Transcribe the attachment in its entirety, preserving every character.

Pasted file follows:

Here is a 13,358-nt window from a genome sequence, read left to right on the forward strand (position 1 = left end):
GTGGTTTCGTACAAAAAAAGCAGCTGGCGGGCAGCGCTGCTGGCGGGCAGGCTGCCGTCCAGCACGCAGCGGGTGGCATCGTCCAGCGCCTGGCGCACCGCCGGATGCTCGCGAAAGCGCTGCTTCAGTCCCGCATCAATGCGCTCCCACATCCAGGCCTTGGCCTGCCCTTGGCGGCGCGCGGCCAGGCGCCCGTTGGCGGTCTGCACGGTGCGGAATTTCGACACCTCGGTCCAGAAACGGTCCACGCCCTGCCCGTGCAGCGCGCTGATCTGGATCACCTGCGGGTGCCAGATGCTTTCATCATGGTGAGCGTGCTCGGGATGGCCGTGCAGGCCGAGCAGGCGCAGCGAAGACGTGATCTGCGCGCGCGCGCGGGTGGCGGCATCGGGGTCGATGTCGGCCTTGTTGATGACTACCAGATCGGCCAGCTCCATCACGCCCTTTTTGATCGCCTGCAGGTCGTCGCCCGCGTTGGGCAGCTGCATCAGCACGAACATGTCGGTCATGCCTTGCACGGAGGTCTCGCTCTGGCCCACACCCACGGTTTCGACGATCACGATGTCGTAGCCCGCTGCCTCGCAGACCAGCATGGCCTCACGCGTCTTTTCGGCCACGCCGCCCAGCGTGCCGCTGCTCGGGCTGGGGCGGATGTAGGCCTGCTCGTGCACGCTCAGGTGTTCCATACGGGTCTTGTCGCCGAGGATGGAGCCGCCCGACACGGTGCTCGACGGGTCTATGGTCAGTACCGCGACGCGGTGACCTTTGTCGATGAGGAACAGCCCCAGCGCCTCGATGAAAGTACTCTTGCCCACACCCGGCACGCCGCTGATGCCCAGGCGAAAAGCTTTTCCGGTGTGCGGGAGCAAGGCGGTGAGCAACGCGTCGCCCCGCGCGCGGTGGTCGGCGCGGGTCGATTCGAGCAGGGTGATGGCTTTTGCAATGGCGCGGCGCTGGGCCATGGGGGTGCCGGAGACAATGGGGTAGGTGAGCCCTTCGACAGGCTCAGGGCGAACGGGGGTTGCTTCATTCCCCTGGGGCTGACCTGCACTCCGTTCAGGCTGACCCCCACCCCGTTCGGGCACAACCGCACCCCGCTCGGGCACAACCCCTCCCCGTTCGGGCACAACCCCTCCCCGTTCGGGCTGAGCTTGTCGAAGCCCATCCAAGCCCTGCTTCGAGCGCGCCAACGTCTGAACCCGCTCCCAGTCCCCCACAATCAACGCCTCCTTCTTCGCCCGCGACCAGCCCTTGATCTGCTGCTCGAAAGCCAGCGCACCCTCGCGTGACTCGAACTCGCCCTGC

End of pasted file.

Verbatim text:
Here is a 13,358-nt window from a genome sequence, read left to right on the forward strand (position 1 = left end):
GTGGTTTCGTACAAAAAAAGCAGCTGGCGGGCAGCGCTGCTGGCGGGCAGGCTGCCGTCCAGCACGCAGCGGGTGGCATCGTCCAGCGCCTGGCGCACCGCCGGATGCTCGCGAAAGCGCTGCTTCAGTCCCGCATCAATGCGCTCCCACATCCAGGCCTTGGCCTGCCCTTGGCGGCGCGCGGCCAGGCGCCCGTTGGCGGTCTGCACGGTGCGGAATTTCGACACCTCGGTCCAGAAACGGTCCACGCCCTGCCCGTGCAGCGCGCTGATCTGGATCACCTGCGGGTGCCAGATGCTTTCATCATGGTGAGCGTGCTCGGGATGGCCGTGCAGGCCGAGCAGGCGCAGCGAAGACGTGATCTGCGCGCGCGCGCGGGTGGCGGCATCGGGGTCGATGTCGGCCTTGTTGATGACTACCAGATCGGCCAGCTCCATCACGCCCTTTTTGATCGCCTGCAGGTCGTCGCCCGCGTTGGGCAGCTGCATCAGCACGAACATGTCGGTCATGCCTTGCACGGAGGTCTCGCTCTGGCCCACACCCACGGTTTCGACGATCACGATGTCGTAGCCCGCTGCCTCGCAGACCAGCATGGCCTCACGCGTCTTTTCGGCCACGCCGCCCAGCGTGCCGCTGCTCGGGCTGGGGCGGATGTAGGCCTGCTCGTGCACGCTCAGGTGTTCCATACGGGTCTTGTCGCCGAGGATGGAGCCGCCCGACACGGTGCTCGACGGGTCTATGGTCAGTACCGCGACGCGGTGACCTTTGTCGATGAGGAACAGCCCCAGCGCCTCGATGAAAGTACTCTTGCCCACACCCGGCACGCCGCTGATGCCCAGGCGAAAAGCTTTTCCGGTGTGCGGGAGCAAGGCGGTGAGCAACGCGTCGCCCCGCGCGCGGTGGTCGGCGCGGGTCGATTCGAGCAGGGTGATGGCTTTTGCAATGGCGCGGCGCTGGGCCATGGGGGTGCCGGAGACAATGGGGTAGGTGAGCCCTTCGACAGGCTCAGGGCGAACGGGGGTTGCTTCATTCCCCTGGGGCTGACCTGCACTCCGTTCAGGCTGACCCCCACCCCGTTCGGGCACAACCGCACCCCGCTCGGGCACAACCCCTCCCCGTTCGGGCACAACCCCTCCCCGTTCGGGCTGAGCTTGTCGAAGCCCATCCAAGCCCTGCTTCGAGCGCGCCAACGTCTGAACCCGCTCCCAGTCCCCCACAATCAACGCCTCCTTCTTCGCCCGCGACCAGCCCTTGATCTGCTGCTCGAAAGCCAGCGCACCCTCGCGTGACTCGAACTCGCCCTGC